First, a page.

Story is confused and confusing, and while with the aid of heavily-shadowed lighting and mausoleum-like architecture, a certain eeriness has been achieved, it's all a poor imitation of things seen before.

Story is confused and confusing, and while with the aid of heavily-shadowed lighting and mausoleum-like architecture, a certain eeriness has been achieved, it’s all a poor imitation of things seen before.

Boris Karloff occupies a spooky manor built over the ruins of a world war fort where 10,000 soldiers drenched the valley in blood in a terrible military defeat caused by Karloff’s treachery. That is told but not shown. Bela Lugosi is a batty doctor just out of a cruel jail in which he spent 15 years. Also due to Karloff’s unworthy character.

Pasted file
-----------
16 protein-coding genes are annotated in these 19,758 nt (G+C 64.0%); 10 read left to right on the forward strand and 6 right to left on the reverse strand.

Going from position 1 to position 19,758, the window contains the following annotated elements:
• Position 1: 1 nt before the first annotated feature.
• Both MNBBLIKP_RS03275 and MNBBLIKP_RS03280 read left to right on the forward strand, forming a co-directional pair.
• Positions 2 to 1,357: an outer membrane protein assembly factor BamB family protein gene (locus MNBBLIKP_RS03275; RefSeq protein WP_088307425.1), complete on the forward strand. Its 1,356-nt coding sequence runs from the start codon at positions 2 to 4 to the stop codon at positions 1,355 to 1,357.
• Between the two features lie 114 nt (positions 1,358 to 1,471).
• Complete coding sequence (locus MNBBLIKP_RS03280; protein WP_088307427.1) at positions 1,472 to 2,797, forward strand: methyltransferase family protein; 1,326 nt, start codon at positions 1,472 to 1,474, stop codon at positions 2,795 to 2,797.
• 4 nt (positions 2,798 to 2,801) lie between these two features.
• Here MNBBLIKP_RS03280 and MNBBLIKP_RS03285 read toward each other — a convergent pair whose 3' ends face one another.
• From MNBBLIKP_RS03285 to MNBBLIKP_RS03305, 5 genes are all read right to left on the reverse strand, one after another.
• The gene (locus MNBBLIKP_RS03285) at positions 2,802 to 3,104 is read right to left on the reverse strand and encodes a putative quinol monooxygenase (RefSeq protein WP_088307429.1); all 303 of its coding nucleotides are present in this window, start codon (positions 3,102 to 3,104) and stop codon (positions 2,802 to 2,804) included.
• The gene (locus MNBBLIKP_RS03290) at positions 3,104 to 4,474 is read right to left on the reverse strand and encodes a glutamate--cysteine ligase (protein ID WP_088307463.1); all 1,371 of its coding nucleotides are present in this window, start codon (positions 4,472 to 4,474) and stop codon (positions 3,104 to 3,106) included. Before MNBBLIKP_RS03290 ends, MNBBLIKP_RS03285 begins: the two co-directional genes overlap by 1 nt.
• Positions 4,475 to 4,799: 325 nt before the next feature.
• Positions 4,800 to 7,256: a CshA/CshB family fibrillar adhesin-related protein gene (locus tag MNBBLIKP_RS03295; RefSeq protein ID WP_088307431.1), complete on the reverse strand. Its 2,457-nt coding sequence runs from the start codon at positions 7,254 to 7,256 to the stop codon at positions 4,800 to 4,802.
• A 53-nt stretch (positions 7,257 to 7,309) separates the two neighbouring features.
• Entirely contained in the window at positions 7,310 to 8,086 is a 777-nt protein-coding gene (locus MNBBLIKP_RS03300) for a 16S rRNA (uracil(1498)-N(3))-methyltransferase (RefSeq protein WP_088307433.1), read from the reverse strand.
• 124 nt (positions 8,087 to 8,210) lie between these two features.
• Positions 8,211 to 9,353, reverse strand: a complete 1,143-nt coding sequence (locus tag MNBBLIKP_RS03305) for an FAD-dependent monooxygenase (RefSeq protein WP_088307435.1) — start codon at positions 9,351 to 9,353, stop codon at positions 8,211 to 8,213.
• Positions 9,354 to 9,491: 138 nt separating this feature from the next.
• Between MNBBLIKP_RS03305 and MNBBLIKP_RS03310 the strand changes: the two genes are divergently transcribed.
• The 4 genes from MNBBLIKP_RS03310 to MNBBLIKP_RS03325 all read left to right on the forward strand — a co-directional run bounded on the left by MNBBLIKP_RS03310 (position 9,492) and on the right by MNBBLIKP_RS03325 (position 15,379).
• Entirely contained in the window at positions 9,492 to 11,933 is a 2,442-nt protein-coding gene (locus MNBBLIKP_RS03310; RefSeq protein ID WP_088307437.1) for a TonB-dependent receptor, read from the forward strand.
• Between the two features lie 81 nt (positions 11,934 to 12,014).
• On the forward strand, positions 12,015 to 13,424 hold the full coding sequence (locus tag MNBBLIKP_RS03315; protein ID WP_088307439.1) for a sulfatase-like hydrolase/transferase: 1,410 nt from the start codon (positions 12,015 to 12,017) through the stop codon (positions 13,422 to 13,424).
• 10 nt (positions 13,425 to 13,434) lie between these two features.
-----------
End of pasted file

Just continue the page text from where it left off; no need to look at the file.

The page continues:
Clash of the two eyebrow-squinting nuts involves an American bridal couple temporarily caught in the manor. It is the playful notion of nasty Karloff to make the bride Exhibit A in a devil cult of which he is the head, and it is the revenge of Lugosi to torture his enemy by skinning him alive.

Corpses standing upright in glass cases and operating table murders are other tricks which the story uses. Edgar Allan Poe’s name is used for publicity purposes. All that is used is the title which belongs to a Poe short story.

Karloff and Lugosi are sufficiently sinister and convincingly demented.

The Black Cat

Production

Universal. Director Edgar G. Ulmer; Producer Carl Laemmle Jr; Screenplay Peter Ruric; Camera Jack Mescal; Music Heinz Roemheld; Art Director Charles D. Hall

Crew

(B&W) Available on DVD. Extract of a review from 1934. Running time: 65 MIN.

With

Boris Karloff Bela Lugosi David Manners Julie Bishop Andy Devine John Carradine
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